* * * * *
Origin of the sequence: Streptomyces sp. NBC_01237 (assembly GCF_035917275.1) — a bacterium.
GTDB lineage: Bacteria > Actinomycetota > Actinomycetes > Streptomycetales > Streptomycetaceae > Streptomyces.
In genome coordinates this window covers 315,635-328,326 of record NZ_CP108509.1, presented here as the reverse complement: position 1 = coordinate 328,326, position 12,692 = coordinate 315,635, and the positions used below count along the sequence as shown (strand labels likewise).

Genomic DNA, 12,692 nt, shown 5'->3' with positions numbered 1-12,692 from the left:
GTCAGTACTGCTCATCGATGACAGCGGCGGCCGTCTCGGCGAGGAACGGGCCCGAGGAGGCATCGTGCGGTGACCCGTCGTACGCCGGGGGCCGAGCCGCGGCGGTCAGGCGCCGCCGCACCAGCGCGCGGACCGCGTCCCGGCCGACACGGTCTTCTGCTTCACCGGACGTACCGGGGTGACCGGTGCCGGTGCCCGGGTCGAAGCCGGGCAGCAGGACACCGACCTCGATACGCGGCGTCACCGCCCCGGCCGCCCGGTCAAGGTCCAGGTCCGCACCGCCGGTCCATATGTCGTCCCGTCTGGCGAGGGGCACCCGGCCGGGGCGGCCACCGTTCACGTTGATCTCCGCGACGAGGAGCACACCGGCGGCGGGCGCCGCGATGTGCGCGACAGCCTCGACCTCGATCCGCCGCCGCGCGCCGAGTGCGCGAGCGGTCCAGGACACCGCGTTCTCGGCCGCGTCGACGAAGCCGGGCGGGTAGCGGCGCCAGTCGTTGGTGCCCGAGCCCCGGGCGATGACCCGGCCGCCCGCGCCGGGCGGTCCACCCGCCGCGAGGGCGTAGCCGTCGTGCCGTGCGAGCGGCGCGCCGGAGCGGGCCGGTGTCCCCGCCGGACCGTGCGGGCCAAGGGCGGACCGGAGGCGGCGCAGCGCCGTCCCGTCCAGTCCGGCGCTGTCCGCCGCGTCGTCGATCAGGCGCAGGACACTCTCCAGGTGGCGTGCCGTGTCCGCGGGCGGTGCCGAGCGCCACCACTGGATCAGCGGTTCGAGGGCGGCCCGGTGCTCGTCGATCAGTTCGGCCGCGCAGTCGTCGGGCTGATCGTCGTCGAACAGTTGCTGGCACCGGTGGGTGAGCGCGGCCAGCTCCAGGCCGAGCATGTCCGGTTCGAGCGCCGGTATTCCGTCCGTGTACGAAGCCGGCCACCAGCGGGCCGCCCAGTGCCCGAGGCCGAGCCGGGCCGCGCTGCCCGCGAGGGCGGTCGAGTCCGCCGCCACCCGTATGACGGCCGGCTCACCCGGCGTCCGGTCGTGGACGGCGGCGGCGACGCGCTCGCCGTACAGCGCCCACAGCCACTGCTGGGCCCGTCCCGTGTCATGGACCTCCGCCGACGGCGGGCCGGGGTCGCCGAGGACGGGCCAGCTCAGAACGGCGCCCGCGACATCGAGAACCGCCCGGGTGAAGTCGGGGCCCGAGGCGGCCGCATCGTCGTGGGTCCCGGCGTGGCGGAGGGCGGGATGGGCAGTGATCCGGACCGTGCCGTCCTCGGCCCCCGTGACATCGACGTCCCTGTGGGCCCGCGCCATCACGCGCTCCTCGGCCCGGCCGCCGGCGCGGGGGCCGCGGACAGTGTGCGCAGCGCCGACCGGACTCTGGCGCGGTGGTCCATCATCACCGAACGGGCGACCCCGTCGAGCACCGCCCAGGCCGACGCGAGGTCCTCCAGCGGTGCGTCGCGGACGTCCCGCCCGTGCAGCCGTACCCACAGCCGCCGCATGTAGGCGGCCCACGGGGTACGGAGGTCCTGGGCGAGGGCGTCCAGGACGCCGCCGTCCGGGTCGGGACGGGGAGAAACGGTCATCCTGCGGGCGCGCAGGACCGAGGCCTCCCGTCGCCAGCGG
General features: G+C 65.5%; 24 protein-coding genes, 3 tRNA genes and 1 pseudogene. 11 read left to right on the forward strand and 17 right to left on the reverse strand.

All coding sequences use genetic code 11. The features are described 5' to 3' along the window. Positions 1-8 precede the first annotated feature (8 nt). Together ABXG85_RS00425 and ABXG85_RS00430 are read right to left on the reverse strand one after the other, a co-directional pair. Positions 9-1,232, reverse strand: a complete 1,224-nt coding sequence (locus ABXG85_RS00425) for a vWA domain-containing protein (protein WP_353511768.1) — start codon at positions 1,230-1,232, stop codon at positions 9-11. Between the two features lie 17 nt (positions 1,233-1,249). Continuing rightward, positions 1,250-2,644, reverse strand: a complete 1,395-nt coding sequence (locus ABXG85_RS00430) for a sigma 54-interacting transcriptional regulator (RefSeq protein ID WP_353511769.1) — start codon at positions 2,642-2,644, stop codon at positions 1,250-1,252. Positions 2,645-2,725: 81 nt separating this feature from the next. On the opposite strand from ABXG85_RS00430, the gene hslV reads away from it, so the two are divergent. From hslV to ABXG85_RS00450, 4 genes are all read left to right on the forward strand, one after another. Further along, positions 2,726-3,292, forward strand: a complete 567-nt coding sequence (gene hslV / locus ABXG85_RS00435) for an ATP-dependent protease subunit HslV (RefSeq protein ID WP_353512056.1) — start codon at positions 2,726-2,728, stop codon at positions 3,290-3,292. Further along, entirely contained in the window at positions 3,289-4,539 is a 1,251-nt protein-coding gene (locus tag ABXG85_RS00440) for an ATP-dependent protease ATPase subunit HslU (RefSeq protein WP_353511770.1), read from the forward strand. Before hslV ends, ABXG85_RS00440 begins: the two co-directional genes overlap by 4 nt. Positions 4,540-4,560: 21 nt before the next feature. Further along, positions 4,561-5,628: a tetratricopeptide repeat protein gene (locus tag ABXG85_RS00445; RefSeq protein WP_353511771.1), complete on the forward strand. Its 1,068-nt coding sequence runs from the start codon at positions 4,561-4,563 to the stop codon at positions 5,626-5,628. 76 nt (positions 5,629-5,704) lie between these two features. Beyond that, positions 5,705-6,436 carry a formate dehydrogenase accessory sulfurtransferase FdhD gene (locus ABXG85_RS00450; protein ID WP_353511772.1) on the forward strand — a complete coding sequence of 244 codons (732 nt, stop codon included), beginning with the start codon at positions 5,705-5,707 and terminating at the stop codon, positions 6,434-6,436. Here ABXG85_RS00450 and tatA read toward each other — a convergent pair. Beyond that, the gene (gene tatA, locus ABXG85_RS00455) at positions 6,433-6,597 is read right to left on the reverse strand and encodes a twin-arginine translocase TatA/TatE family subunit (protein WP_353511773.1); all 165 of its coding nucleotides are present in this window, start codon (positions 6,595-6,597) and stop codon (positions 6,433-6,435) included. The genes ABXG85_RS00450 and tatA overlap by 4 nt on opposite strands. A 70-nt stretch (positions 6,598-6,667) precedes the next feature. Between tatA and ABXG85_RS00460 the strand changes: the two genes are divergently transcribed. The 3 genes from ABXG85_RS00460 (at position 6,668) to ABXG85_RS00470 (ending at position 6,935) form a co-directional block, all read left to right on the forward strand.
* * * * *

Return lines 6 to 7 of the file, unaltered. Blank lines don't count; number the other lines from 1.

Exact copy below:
General features: G+C 65.5%; 24 protein-coding genes, 3 tRNA genes and 1 pseudogene. 11 read left to right on the forward strand and 17 right to left on the reverse strand.

All coding sequences use genetic code 11. The features are described 5' to 3' along the window. Positions 1-8 precede the first annotated feature (8 nt). Together ABXG85_RS00425 and ABXG85_RS00430 are read right to left on the reverse strand one after the other, a co-directional pair. Positions 9-1,232, reverse strand: a complete 1,224-nt coding sequence (locus ABXG85_RS00425) for a vWA domain-containing protein (protein WP_353511768.1) — start codon at positions 1,230-1,232, stop codon at positions 9-11. Between the two features lie 17 nt (positions 1,233-1,249). Continuing rightward, positions 1,250-2,644, reverse strand: a complete 1,395-nt coding sequence (locus ABXG85_RS00430) for a sigma 54-interacting transcriptional regulator (RefSeq protein ID WP_353511769.1) — start codon at positions 2,642-2,644, stop codon at positions 1,250-1,252. Positions 2,645-2,725: 81 nt separating this feature from the next. On the opposite strand from ABXG85_RS00430, the gene hslV reads away from it, so the two are divergent. From hslV to ABXG85_RS00450, 4 genes are all read left to right on the forward strand, one after another. Further along, positions 2,726-3,292, forward strand: a complete 567-nt coding sequence (gene hslV / locus ABXG85_RS00435) for an ATP-dependent protease subunit HslV (RefSeq protein ID WP_353512056.1) — start codon at positions 2,726-2,728, stop codon at positions 3,290-3,292. Further along, entirely contained in the window at positions 3,289-4,539 is a 1,251-nt protein-coding gene (locus tag ABXG85_RS00440) for an ATP-dependent protease ATPase subunit HslU (RefSeq protein WP_353511770.1), read from the forward strand. Before hslV ends, ABXG85_RS00440 begins: the two co-directional genes overlap by 4 nt. Positions 4,540-4,560: 21 nt before the next feature. Further along, positions 4,561-5,628: a tetratricopeptide repeat protein gene (locus tag ABXG85_RS00445; RefSeq protein WP_353511771.1), complete on the forward strand. Its 1,068-nt coding sequence runs from the start codon at positions 4,561-4,563 to the stop codon at positions 5,626-5,628. 76 nt (positions 5,629-5,704) lie between these two features. Beyond that, positions 5,705-6,436 carry a formate dehydrogenase accessory sulfurtransferase FdhD gene (locus ABXG85_RS00450; protein ID WP_353511772.1) on the forward strand — a complete coding sequence of 244 codons (732 nt, stop codon included), beginning with the start codon at positions 5,705-5,707 and terminating at the stop codon, positions 6,434-6,436. Here ABXG85_RS00450 and tatA read toward each other — a convergent pair. Beyond that, the gene (gene tatA, locus ABXG85_RS00455) at positions 6,433-6,597 is read right to left on the reverse strand and encodes a twin-arginine translocase TatA/TatE family subunit (protein WP_353511773.1); all 165 of its coding nucleotides are present in this window, start codon (positions 6,595-6,597) and stop codon (positions 6,433-6,435) included. The genes ABXG85_RS00450 and tatA overlap by 4 nt on opposite strands. A 70-nt stretch (positions 6,598-6,667) precedes the next feature. Between tatA and ABXG85_RS00460 the strand changes: the two genes are divergently transcribed. The 3 genes from ABXG85_RS00460 (at position 6,668) to ABXG85_RS00470 (ending at position 6,935) form a co-directional block, all read left to right on the forward strand.